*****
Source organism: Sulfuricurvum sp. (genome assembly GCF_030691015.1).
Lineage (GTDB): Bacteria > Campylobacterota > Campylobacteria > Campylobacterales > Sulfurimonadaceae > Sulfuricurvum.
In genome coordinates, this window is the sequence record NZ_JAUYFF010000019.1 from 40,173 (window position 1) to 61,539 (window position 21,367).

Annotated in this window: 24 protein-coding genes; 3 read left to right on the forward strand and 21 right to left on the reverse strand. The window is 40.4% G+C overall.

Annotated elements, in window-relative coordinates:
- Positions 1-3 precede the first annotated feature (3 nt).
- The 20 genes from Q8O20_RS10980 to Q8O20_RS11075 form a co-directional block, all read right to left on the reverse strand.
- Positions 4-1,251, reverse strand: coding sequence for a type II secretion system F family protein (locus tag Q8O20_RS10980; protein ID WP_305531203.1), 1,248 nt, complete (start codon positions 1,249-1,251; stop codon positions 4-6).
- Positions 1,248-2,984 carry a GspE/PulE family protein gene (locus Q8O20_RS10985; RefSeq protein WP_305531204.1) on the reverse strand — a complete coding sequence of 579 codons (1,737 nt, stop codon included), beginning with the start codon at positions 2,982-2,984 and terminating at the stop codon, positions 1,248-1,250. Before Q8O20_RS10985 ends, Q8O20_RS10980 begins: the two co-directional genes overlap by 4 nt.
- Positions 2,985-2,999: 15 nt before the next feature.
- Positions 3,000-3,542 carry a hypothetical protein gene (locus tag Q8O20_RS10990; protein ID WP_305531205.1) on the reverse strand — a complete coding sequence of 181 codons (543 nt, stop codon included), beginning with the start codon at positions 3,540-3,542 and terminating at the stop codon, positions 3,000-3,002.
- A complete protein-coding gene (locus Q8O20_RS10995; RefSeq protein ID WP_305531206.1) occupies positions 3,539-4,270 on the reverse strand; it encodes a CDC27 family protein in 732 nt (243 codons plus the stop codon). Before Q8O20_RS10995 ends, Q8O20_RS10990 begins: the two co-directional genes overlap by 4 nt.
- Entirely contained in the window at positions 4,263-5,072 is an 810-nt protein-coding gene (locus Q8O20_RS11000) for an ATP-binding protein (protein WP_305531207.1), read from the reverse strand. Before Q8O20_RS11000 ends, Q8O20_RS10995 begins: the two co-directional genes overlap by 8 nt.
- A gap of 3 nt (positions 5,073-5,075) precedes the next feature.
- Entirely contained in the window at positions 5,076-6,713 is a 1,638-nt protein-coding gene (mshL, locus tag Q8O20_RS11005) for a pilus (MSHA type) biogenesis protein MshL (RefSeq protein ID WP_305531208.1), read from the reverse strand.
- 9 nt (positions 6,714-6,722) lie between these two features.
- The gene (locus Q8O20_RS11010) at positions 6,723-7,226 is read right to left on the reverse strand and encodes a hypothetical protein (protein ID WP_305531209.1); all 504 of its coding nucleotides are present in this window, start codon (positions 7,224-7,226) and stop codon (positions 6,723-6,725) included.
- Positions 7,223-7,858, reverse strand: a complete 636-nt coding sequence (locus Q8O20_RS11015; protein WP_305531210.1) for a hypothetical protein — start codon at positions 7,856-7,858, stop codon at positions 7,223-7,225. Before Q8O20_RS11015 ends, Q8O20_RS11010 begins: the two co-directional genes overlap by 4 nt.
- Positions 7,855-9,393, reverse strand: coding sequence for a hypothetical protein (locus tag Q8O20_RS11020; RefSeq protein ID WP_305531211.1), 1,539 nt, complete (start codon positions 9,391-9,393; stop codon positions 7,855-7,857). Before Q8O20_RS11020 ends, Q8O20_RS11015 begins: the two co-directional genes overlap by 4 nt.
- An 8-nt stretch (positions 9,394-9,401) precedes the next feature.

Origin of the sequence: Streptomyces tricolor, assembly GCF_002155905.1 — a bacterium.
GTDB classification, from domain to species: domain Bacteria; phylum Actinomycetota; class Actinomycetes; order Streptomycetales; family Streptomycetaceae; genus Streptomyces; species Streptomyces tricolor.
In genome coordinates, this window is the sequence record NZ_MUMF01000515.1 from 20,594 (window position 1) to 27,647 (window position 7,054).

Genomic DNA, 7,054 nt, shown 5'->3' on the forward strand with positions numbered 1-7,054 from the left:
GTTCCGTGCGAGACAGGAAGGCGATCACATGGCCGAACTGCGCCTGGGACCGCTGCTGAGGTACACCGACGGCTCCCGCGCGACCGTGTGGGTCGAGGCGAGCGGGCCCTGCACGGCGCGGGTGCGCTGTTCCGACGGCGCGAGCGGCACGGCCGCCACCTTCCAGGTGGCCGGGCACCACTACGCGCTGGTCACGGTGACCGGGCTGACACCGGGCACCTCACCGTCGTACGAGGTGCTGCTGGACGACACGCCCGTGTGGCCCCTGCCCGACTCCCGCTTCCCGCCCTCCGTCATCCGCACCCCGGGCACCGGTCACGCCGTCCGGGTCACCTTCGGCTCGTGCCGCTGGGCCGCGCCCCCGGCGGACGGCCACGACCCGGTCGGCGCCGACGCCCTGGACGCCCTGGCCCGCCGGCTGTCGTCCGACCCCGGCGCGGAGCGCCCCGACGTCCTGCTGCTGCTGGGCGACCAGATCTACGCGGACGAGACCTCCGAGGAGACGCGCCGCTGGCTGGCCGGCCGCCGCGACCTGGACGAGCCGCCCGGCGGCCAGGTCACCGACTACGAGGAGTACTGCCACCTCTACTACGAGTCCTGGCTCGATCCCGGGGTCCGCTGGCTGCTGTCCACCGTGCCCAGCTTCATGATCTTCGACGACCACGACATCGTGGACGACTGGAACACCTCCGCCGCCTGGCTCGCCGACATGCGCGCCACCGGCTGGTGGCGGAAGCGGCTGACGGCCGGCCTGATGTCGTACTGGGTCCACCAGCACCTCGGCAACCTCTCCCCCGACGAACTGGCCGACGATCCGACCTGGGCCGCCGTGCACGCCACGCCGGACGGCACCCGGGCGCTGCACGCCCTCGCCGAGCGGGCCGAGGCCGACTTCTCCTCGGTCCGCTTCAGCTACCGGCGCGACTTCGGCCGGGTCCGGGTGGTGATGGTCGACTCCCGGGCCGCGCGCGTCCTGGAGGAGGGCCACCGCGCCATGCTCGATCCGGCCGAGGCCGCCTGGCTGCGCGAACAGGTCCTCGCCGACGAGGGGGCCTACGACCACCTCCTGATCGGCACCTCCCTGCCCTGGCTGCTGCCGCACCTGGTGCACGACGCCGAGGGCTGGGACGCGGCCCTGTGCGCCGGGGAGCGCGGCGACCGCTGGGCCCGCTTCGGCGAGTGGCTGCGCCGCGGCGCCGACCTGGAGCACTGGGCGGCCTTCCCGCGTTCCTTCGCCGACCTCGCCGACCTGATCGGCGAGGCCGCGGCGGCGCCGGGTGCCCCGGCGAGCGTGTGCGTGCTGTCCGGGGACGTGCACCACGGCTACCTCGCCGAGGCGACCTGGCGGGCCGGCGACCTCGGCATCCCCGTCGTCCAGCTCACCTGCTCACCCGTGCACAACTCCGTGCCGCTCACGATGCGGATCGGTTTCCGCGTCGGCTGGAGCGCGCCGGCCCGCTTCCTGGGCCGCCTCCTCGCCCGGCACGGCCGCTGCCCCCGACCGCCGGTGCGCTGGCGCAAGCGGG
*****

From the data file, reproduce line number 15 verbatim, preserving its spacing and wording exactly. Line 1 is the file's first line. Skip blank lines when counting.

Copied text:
- Entirely contained in the window at positions 5,076-6,713 is a 1,638-nt protein-coding gene (mshL, locus tag Q8O20_RS11005) for a pilus (MSHA type) biogenesis protein MshL (RefSeq protein ID WP_305531208.1), read from the reverse strand.